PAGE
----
Skye Jethani – “Sight and Imagination” #recallcpc
Jethani starts by inviting the conference attendees to sing Amazing Grace together. “Was blind but now I see…” Is this just poetic, a metaphor, or could it be more literal?
What was distinct about Mother Teresa? It wasn’t just was she did in the world, but how she saw the world. She saw things differently.
We are the most well-resourced Christians in the history of the world… and yet stats show that we are losing ground. How can this be explained? Its not about a lack resource, its about a lack of imagination. If we don’t see the world differently than the people around us then we will never change the world.
Parables designed to illuminate a different was to see the world. We have resources but we don’t have “eyes to see”.
1. How do we see the world?
Judas betrayal in the garden… Jesus and Peter… same experience, different responses. Violence, non-violence.
Peter sees the world as a dangerous place to be responded to with force. Driven by fear, he seeks control. This is a conventional view that informs the way we lead as church leaders. So we seek to mitigate fear and are fueled by that instead of love, compassion, and generosity. And so the fruit of our ministries looks the same as the fruit of the world. He cited that there is no statistical difference between evangelical Christians and non-believers in areas of divorce, racism, and immorality. [A claim that is debatable at best, dubious at worst. But let’s not get into that now…]
The problem is we don’t see the world differently so we use the same tools and reap the same fruits. Jesus rebukes Peter for this. Live by sword, die by sword. We live in a different way. Jesus is full of faith rather than fear.
“If we don’t see this as a God–with-us world we cannot be Christian leaders…” When we see the world this way, we are released from fear. We cannot lead like Jesus if we see the world through conventional eyes?
So, what fear is driving you?
2. How do we see the church?
In 1965 Walt Disney bought 43 square miles of swampland with a vision to build a city on it. They thought he was crazy. Then he died. Eventually it was built and opened, but it wasn’t what Disney envisioned. They built a theme park instead.
It’s a parallel to the church, which began with an innovative and imaginative leader, Jesus… who says, “You can do the things that I have done…” The Holy Spirit comes and this happens… then… something else started to happen… expansion. Subsequent generations of Christians didn’t have Jesus’s vision, so they went back to what they did best and used conventional means. The wild imagination of Jesus gets diluted and they go back to conventional thinking.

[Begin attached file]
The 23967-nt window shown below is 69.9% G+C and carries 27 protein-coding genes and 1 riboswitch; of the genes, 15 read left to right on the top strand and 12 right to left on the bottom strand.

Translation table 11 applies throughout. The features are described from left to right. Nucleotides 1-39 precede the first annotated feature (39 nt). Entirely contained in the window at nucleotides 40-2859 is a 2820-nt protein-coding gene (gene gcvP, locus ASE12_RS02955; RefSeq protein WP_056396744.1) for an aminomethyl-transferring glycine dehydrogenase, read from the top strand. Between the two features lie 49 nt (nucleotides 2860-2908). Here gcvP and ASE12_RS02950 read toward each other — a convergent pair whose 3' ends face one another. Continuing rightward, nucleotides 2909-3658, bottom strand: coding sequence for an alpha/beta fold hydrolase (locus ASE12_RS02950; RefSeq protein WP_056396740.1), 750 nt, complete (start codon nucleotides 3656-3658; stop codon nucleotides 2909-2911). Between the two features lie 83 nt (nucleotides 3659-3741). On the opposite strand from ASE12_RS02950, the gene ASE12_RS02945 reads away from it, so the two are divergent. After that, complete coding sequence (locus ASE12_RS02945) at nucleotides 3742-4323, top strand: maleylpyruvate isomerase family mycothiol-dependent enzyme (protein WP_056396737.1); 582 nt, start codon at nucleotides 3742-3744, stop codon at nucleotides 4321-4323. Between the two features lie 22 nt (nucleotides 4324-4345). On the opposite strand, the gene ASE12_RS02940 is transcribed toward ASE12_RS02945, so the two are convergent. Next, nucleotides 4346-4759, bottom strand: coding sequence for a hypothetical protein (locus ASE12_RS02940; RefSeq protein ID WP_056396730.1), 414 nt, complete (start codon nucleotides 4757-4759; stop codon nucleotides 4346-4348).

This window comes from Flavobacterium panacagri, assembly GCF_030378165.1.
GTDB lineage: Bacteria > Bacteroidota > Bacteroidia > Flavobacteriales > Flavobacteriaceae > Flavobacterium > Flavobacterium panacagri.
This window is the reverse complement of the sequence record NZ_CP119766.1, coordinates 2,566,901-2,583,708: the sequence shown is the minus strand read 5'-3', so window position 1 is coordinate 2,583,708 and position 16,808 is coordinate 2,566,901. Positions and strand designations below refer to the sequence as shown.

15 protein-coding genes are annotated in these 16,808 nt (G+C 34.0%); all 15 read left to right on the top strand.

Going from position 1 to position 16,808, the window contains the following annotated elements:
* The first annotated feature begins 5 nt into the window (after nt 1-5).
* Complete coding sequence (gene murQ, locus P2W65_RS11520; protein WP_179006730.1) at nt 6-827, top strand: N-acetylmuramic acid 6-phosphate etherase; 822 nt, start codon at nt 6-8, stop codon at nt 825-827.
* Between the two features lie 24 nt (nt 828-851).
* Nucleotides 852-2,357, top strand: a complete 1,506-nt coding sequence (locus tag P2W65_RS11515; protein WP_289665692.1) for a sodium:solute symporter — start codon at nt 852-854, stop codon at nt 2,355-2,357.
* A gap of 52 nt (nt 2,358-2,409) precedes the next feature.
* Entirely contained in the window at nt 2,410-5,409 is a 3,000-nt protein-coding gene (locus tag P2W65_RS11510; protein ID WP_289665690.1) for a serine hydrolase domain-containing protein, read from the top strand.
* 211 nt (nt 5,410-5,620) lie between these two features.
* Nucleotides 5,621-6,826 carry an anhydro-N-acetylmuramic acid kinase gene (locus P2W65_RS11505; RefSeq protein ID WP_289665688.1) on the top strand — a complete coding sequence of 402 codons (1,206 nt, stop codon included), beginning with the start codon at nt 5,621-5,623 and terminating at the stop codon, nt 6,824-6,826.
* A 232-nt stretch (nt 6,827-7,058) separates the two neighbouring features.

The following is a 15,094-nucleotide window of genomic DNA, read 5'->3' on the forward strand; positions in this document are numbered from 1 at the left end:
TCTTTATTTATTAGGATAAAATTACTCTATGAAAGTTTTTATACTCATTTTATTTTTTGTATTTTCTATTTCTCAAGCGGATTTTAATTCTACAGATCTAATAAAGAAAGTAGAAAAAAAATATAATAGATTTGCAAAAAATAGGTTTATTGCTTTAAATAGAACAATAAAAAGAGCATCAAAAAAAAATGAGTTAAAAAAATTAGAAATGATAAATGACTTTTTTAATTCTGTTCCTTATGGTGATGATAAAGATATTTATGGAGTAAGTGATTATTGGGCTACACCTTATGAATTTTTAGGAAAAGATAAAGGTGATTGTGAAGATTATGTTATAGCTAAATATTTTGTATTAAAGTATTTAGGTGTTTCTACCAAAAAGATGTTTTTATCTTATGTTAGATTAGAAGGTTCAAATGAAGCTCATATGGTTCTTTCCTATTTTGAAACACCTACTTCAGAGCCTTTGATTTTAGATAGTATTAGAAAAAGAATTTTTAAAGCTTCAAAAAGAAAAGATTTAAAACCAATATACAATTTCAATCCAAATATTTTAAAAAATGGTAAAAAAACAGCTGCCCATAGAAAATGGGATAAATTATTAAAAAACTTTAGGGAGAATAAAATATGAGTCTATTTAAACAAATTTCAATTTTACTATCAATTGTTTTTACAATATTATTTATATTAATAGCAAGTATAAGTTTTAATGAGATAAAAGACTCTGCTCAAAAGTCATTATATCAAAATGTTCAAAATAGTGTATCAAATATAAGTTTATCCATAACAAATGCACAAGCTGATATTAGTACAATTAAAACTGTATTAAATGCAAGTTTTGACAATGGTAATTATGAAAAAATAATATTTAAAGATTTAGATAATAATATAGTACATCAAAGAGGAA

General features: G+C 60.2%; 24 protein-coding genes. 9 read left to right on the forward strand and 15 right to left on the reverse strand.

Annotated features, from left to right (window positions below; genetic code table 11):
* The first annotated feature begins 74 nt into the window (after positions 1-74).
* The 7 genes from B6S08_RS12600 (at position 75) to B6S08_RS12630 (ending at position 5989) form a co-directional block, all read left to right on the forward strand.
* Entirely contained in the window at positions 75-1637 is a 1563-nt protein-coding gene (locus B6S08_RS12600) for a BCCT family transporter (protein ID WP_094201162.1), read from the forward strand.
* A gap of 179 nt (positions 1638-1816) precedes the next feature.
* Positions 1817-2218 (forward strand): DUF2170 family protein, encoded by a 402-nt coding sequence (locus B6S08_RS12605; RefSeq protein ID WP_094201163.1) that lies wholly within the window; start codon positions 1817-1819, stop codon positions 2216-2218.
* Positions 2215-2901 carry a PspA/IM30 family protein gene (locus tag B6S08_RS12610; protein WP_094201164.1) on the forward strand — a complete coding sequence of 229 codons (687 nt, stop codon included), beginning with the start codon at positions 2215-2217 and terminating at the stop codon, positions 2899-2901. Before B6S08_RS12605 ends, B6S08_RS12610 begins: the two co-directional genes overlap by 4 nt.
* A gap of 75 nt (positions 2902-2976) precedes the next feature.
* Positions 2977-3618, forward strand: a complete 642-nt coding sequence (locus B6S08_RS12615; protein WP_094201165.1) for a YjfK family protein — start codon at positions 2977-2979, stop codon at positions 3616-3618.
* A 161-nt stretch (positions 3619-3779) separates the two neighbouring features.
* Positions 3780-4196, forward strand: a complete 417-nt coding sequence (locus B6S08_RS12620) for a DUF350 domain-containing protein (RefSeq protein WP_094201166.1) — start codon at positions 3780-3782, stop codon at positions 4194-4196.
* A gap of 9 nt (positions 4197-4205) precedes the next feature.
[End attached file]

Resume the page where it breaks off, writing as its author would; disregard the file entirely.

The church began as a fellowship, then became a philosophy (Greece), then an institution (Rome), then a culture (Europe), then, in America, an enterprise.
We use the structures and methodologies of consumerism and force them onto Christianity. The church becomes a corporation, an event, entertainment, religious goods and services. We do this in order to reach a consumer society. We sell comfort, but nobody grows spiritually by being comfortable. We only grow through suffering via either discipline or trial. So if our goal as churches is comfort, we’ll never have spiritual growth.
How much time and resources do we put into our worship services? What if we took 10% of that and taught people to pray? Worship services have their place but their glory always fades. Do you see the church as an institution or as the people of God? [false dichotomy alert – can’t we see it as both?]
Are our churches rooted in the conventionality of our culture or in the imagination of Christ? Vision… imagination… how do we see the world? Are we driven by love or fear? How do we get the mind of Christ? By God’s amazing grace.
We don’t need more money, strategies, methodologies… but more Jesus Christ. Ask God to pour out his spirit and fill us with the mind of Christ.
Jethani is a compelling speaker. He speaks with confidence and doesn’t rely on notes except for lengthy quotes. He issued a good, strong challenge to us as church leaders.
He displayed something that I expect to be a common thread here over the course of the conference: cynicism about worship services and “church-as-it-is”. Granted, one of the reasons we’re all here is a sense of dissatisfaction with “church-as-it-is”, but the last Church Planting Congress (Calgary 2009) was saturated with this type of cynicism so I’m hoping this ones steers more clear of that.
That’s it for tonight. More tomorrow.